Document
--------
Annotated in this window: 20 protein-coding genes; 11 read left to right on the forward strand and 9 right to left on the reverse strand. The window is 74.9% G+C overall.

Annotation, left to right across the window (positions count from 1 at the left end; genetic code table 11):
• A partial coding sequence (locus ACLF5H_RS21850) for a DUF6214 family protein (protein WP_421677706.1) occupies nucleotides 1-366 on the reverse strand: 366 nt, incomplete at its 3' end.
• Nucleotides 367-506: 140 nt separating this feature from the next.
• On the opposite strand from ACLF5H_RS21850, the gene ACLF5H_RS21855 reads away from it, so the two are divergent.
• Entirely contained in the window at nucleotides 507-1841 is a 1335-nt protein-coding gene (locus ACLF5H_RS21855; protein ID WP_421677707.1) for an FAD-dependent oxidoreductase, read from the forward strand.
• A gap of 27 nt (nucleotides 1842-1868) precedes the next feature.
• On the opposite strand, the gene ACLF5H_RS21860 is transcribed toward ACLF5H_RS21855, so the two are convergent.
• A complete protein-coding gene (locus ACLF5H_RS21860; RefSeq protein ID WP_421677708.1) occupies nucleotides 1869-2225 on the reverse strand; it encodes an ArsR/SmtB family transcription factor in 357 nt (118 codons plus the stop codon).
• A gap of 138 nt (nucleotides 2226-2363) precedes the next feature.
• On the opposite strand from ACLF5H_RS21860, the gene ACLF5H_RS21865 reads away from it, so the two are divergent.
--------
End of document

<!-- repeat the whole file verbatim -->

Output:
Annotated in this window: 20 protein-coding genes; 11 read left to right on the forward strand and 9 right to left on the reverse strand. The window is 74.9% G+C overall.

Annotation, left to right across the window (positions count from 1 at the left end; genetic code table 11):
• A partial coding sequence (locus ACLF5H_RS21850) for a DUF6214 family protein (protein WP_421677706.1) occupies nucleotides 1-366 on the reverse strand: 366 nt, incomplete at its 3' end.
• Nucleotides 367-506: 140 nt separating this feature from the next.
• On the opposite strand from ACLF5H_RS21850, the gene ACLF5H_RS21855 reads away from it, so the two are divergent.
• Entirely contained in the window at nucleotides 507-1841 is a 1335-nt protein-coding gene (locus ACLF5H_RS21855; protein ID WP_421677707.1) for an FAD-dependent oxidoreductase, read from the forward strand.
• A gap of 27 nt (nucleotides 1842-1868) precedes the next feature.
• On the opposite strand, the gene ACLF5H_RS21860 is transcribed toward ACLF5H_RS21855, so the two are convergent.
• A complete protein-coding gene (locus ACLF5H_RS21860; RefSeq protein ID WP_421677708.1) occupies nucleotides 1869-2225 on the reverse strand; it encodes an ArsR/SmtB family transcription factor in 357 nt (118 codons plus the stop codon).
• A gap of 138 nt (nucleotides 2226-2363) precedes the next feature.
• On the opposite strand from ACLF5H_RS21860, the gene ACLF5H_RS21865 reads away from it, so the two are divergent.